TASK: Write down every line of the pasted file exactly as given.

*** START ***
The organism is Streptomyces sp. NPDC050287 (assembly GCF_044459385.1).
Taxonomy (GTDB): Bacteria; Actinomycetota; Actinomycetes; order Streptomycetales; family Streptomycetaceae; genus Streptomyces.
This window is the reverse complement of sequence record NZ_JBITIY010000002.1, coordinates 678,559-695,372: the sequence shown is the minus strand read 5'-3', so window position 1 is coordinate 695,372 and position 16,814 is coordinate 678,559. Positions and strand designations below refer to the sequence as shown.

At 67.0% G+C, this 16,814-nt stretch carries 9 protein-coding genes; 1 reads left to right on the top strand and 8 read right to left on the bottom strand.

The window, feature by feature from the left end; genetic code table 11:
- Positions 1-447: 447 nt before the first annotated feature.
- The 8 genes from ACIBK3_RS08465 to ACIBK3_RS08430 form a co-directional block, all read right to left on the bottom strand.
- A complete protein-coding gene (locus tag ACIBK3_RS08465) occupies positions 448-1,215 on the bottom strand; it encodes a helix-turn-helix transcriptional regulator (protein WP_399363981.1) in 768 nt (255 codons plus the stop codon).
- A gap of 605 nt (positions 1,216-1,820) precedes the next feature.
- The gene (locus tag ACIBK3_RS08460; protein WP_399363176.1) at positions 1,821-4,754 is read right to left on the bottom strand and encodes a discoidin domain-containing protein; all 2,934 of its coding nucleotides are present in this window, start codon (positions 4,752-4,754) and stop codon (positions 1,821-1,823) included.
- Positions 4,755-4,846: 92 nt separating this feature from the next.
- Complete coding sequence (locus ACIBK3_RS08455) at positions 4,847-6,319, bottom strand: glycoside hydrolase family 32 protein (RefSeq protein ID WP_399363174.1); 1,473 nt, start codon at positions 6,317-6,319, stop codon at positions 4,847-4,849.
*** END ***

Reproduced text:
The organism is Streptomyces sp. NPDC050287 (assembly GCF_044459385.1).
Taxonomy (GTDB): Bacteria; Actinomycetota; Actinomycetes; order Streptomycetales; family Streptomycetaceae; genus Streptomyces.
This window is the reverse complement of sequence record NZ_JBITIY010000002.1, coordinates 678,559-695,372: the sequence shown is the minus strand read 5'-3', so window position 1 is coordinate 695,372 and position 16,814 is coordinate 678,559. Positions and strand designations below refer to the sequence as shown.

At 67.0% G+C, this 16,814-nt stretch carries 9 protein-coding genes; 1 reads left to right on the top strand and 8 read right to left on the bottom strand.

The window, feature by feature from the left end; genetic code table 11:
- Positions 1-447: 447 nt before the first annotated feature.
- The 8 genes from ACIBK3_RS08465 to ACIBK3_RS08430 form a co-directional block, all read right to left on the bottom strand.
- A complete protein-coding gene (locus tag ACIBK3_RS08465) occupies positions 448-1,215 on the bottom strand; it encodes a helix-turn-helix transcriptional regulator (protein WP_399363981.1) in 768 nt (255 codons plus the stop codon).
- A gap of 605 nt (positions 1,216-1,820) precedes the next feature.
- The gene (locus tag ACIBK3_RS08460; protein WP_399363176.1) at positions 1,821-4,754 is read right to left on the bottom strand and encodes a discoidin domain-containing protein; all 2,934 of its coding nucleotides are present in this window, start codon (positions 4,752-4,754) and stop codon (positions 1,821-1,823) included.
- Positions 4,755-4,846: 92 nt separating this feature from the next.
- Complete coding sequence (locus ACIBK3_RS08455) at positions 4,847-6,319, bottom strand: glycoside hydrolase family 32 protein (RefSeq protein ID WP_399363174.1); 1,473 nt, start codon at positions 6,317-6,319, stop codon at positions 4,847-4,849.